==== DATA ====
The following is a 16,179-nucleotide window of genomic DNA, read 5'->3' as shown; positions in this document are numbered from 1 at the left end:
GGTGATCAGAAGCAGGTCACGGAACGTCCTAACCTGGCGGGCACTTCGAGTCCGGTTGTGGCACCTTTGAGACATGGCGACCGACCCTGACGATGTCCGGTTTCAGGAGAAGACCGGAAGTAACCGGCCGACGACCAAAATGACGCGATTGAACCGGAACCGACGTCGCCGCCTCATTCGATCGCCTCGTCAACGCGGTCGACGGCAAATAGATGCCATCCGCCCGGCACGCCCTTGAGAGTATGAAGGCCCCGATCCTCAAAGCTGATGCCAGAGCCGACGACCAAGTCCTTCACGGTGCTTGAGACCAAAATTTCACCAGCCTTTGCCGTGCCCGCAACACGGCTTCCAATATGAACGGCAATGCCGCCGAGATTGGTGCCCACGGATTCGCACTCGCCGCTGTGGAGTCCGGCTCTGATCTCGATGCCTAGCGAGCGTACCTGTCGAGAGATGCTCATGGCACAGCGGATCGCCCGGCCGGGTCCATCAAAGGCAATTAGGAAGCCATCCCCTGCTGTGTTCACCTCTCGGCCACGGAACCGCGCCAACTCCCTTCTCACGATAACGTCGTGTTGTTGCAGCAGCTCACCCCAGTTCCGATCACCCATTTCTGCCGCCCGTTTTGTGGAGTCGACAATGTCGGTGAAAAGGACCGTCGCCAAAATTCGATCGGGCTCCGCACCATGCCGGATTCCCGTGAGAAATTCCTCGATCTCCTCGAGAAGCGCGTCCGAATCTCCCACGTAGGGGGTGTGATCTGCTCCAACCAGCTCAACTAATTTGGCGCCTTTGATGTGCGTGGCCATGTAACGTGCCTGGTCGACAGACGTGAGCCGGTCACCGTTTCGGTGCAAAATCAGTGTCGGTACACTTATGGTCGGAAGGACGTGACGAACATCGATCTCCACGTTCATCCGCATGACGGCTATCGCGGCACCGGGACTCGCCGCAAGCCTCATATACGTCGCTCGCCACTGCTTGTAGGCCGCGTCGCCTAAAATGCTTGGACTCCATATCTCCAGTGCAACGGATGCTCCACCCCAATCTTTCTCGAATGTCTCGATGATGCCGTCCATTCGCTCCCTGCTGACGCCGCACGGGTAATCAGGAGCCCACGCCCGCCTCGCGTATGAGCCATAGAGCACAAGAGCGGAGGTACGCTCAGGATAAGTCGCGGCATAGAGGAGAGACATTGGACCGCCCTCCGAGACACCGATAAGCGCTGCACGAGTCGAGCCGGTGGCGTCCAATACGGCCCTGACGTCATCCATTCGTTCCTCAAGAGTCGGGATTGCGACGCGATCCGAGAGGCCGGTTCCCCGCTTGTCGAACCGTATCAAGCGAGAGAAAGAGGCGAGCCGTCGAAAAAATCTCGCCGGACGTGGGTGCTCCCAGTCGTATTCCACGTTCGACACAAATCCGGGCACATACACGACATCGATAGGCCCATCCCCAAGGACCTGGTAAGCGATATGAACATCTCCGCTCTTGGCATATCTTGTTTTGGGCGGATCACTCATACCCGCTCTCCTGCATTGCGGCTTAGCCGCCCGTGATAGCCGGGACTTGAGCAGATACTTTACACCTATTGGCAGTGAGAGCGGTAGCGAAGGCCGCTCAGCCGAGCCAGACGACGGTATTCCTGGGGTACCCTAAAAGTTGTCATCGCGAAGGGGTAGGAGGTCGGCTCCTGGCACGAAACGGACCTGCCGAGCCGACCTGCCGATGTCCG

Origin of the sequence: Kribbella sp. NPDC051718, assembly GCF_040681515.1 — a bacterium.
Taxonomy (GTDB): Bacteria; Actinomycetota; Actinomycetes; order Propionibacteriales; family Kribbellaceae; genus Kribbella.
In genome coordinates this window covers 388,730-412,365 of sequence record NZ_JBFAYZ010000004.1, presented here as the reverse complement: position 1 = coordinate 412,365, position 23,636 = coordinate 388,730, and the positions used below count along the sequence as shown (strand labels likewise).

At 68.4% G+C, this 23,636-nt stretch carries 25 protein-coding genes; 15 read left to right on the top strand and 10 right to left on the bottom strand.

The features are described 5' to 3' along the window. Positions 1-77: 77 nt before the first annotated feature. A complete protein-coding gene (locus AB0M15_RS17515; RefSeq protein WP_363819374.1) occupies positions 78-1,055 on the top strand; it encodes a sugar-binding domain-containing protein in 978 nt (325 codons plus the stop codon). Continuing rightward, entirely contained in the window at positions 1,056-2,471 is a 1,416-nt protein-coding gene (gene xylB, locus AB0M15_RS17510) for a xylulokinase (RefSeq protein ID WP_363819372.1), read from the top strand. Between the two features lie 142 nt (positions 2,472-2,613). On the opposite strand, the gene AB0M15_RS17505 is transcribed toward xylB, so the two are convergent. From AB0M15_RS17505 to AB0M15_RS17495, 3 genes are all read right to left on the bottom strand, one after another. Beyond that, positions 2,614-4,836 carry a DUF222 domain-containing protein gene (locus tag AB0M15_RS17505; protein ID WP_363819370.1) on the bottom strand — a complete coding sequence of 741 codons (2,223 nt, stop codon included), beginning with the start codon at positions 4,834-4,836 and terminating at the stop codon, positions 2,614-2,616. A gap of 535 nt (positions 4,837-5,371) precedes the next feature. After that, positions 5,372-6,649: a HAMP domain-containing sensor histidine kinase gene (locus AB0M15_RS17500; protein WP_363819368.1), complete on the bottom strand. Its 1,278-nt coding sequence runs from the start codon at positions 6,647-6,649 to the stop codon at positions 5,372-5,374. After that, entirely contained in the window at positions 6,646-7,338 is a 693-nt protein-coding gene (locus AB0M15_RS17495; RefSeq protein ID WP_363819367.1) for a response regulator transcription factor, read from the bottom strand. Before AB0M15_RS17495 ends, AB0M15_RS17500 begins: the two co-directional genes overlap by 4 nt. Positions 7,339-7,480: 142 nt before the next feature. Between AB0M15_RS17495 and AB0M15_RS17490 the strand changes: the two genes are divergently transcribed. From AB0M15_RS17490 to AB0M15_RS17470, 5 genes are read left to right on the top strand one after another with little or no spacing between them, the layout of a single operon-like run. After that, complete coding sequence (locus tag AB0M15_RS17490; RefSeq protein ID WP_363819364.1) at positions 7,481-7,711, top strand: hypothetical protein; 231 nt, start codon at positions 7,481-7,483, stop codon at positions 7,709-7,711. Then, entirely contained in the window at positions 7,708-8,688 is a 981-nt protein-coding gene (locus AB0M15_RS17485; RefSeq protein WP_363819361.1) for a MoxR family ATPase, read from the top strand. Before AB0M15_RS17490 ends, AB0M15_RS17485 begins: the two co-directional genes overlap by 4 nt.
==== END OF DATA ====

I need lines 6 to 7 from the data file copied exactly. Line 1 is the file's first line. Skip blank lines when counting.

At 68.4% G+C, this 23,636-nt stretch carries 25 protein-coding genes; 15 read left to right on the top strand and 10 right to left on the bottom strand.

The features are described 5' to 3' along the window. Positions 1-77: 77 nt before the first annotated feature. A complete protein-coding gene (locus AB0M15_RS17515; RefSeq protein WP_363819374.1) occupies positions 78-1,055 on the top strand; it encodes a sugar-binding domain-containing protein in 978 nt (325 codons plus the stop codon). Continuing rightward, entirely contained in the window at positions 1,056-2,471 is a 1,416-nt protein-coding gene (gene xylB, locus AB0M15_RS17510) for a xylulokinase (RefSeq protein ID WP_363819372.1), read from the top strand. Between the two features lie 142 nt (positions 2,472-2,613). On the opposite strand, the gene AB0M15_RS17505 is transcribed toward xylB, so the two are convergent. From AB0M15_RS17505 to AB0M15_RS17495, 3 genes are all read right to left on the bottom strand, one after another. Beyond that, positions 2,614-4,836 carry a DUF222 domain-containing protein gene (locus tag AB0M15_RS17505; protein ID WP_363819370.1) on the bottom strand — a complete coding sequence of 741 codons (2,223 nt, stop codon included), beginning with the start codon at positions 4,834-4,836 and terminating at the stop codon, positions 2,614-2,616. A gap of 535 nt (positions 4,837-5,371) precedes the next feature. After that, positions 5,372-6,649: a HAMP domain-containing sensor histidine kinase gene (locus AB0M15_RS17500; protein WP_363819368.1), complete on the bottom strand. Its 1,278-nt coding sequence runs from the start codon at positions 6,647-6,649 to the stop codon at positions 5,372-5,374. After that, entirely contained in the window at positions 6,646-7,338 is a 693-nt protein-coding gene (locus AB0M15_RS17495; RefSeq protein ID WP_363819367.1) for a response regulator transcription factor, read from the bottom strand. Before AB0M15_RS17495 ends, AB0M15_RS17500 begins: the two co-directional genes overlap by 4 nt. Positions 7,339-7,480: 142 nt before the next feature. Between AB0M15_RS17495 and AB0M15_RS17490 the strand changes: the two genes are divergently transcribed. From AB0M15_RS17490 to AB0M15_RS17470, 5 genes are read left to right on the top strand one after another with little or no spacing between them, the layout of a single operon-like run. After that, complete coding sequence (locus tag AB0M15_RS17490; RefSeq protein ID WP_363819364.1) at positions 7,481-7,711, top strand: hypothetical protein; 231 nt, start codon at positions 7,481-7,483, stop codon at positions 7,709-7,711. Then, entirely contained in the window at positions 7,708-8,688 is a 981-nt protein-coding gene (locus AB0M15_RS17485; RefSeq protein WP_363819361.1) for a MoxR family ATPase, read from the top strand. Before AB0M15_RS17490 ends, AB0M15_RS17485 begins: the two co-directional genes overlap by 4 nt.